The later you go to bed at night, the more likely you are to be haunted by persistent, negative thoughts throughout the day, suggests a new study in Cognitive Therapy and Research led by Binghamton University psychologist Jacob A. Nota. He had 100 undergrads fill out surveys that asked about their sleep habits, what they worried most about, and how often they worried.
The students’ average reported bedtime was 1 a.m., but some went to sleep as early as 10 p.m.; others stayed up as late as 5 a.m. After analyzing their responses, the researchers found an association between repetitive negative thinking and later bedtimes. Worrying was also linked with less time sleeping overall.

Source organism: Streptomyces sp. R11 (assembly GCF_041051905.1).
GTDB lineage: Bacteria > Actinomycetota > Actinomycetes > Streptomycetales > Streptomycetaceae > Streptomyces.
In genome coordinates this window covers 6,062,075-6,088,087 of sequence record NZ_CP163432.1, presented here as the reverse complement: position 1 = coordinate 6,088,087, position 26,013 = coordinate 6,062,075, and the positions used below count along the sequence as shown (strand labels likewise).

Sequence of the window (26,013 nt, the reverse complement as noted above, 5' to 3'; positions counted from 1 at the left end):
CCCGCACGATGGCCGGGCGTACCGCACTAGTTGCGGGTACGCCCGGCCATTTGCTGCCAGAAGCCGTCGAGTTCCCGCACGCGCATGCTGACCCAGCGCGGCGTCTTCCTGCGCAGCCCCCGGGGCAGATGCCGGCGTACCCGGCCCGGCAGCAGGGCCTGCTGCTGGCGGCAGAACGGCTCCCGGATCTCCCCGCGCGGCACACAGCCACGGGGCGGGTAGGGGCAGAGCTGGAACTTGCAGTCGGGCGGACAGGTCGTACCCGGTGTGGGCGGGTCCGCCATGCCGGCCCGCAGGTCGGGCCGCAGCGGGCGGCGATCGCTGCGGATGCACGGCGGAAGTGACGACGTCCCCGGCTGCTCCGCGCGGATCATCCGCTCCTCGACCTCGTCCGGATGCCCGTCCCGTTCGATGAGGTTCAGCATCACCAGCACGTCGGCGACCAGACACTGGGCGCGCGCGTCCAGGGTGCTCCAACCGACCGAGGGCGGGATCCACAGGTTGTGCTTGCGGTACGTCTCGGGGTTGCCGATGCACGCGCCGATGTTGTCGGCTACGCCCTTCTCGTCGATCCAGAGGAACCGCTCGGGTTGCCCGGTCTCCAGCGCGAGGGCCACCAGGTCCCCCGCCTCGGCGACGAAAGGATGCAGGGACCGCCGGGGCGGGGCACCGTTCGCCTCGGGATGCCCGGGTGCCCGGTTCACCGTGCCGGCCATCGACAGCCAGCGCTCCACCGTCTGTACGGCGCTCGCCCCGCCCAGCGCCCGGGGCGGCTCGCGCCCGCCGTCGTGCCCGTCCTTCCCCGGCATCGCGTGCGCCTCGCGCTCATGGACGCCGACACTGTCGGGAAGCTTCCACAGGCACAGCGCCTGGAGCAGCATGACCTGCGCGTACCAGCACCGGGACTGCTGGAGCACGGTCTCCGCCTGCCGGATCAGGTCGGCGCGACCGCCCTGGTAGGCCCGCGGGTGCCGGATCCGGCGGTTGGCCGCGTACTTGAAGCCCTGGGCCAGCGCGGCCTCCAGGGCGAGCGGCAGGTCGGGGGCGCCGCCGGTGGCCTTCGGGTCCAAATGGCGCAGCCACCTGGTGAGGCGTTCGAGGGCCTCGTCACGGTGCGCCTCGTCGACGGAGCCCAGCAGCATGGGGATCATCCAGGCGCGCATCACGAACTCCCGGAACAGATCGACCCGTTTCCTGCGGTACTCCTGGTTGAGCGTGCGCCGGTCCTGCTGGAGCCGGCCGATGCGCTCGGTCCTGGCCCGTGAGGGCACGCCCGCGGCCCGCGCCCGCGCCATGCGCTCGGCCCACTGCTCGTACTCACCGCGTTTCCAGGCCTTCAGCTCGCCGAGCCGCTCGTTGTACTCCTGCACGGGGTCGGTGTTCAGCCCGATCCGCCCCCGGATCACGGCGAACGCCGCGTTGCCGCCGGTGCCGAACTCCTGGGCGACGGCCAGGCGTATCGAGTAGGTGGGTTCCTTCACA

The brain’s prefrontal cortex has been shown to be particularly sensitive to sleep deprivation — this is an area of the brain associated with attention, which gives a clue as to why fixating on the bad stuff may be tied to lack of sleep. But does a later bedtime and lack of sleep lead to more negative thoughts, or does worrying make it harder to fall and stay asleep? It could be both: a vicious circle of sleep deprivation that’s just one more thing to worry about … as you fail to fall asleep.